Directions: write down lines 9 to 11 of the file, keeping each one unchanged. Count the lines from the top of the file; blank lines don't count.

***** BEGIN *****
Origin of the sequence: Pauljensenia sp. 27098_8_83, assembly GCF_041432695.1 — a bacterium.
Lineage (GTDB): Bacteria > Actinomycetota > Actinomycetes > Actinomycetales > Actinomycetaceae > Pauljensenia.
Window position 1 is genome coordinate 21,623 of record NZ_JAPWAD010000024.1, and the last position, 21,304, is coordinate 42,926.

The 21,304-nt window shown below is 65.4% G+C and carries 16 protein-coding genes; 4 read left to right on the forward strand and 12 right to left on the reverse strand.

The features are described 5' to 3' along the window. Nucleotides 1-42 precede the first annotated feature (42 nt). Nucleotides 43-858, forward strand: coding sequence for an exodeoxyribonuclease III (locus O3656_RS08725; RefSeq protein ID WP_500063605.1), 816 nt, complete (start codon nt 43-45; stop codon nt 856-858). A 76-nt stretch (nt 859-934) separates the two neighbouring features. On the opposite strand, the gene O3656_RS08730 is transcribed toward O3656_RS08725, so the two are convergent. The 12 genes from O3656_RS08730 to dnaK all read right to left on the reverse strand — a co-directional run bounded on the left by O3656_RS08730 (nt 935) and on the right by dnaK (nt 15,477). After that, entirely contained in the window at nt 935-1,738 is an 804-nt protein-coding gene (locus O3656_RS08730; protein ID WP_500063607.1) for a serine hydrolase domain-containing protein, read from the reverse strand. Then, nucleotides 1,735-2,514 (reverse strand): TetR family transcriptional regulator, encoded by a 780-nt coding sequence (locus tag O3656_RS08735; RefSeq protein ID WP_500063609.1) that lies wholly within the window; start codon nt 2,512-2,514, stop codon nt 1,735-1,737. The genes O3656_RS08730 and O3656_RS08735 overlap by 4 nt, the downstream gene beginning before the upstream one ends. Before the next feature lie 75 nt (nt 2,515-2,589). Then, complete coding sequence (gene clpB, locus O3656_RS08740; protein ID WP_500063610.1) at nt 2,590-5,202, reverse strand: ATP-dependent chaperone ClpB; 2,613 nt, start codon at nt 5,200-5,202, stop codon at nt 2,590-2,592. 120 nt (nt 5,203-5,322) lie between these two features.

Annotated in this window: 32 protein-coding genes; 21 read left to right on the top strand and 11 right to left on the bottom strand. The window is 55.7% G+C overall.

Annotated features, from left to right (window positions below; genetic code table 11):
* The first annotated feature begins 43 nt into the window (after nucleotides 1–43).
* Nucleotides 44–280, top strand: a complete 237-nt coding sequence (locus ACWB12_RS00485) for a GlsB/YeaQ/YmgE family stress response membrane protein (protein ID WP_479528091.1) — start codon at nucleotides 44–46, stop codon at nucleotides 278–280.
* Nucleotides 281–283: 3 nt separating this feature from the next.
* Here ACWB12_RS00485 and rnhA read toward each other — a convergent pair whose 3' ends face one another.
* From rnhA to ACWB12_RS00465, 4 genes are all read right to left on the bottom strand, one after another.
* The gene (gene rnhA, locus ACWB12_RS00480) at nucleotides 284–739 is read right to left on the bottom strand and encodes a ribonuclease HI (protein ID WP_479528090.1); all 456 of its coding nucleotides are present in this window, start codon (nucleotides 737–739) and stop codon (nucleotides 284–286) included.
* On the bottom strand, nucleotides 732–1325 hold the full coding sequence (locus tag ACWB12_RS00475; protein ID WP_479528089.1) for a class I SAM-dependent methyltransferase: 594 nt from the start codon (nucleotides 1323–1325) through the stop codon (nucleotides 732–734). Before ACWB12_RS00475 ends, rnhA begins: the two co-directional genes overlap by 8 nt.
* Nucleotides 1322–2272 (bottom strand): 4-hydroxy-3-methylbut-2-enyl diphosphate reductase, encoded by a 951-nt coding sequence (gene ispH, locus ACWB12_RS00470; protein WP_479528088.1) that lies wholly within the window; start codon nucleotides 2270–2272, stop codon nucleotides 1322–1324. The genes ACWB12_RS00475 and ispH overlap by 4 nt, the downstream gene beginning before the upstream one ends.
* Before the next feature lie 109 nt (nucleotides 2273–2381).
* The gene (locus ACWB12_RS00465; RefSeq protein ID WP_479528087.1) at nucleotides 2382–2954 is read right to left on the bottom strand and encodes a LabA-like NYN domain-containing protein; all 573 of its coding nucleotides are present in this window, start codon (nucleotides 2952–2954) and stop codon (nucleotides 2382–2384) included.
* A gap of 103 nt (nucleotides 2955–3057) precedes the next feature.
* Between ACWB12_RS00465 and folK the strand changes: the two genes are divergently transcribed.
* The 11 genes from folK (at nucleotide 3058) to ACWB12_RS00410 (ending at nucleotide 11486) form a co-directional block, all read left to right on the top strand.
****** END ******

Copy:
* Nucleotides 44–280, top strand: a complete 237-nt coding sequence (locus ACWB12_RS00485) for a GlsB/YeaQ/YmgE family stress response membrane protein (protein ID WP_479528091.1) — start codon at nucleotides 44–46, stop codon at nucleotides 278–280.
* Nucleotides 281–283: 3 nt separating this feature from the next.
* Here ACWB12_RS00485 and rnhA read toward each other — a convergent pair whose 3' ends face one another.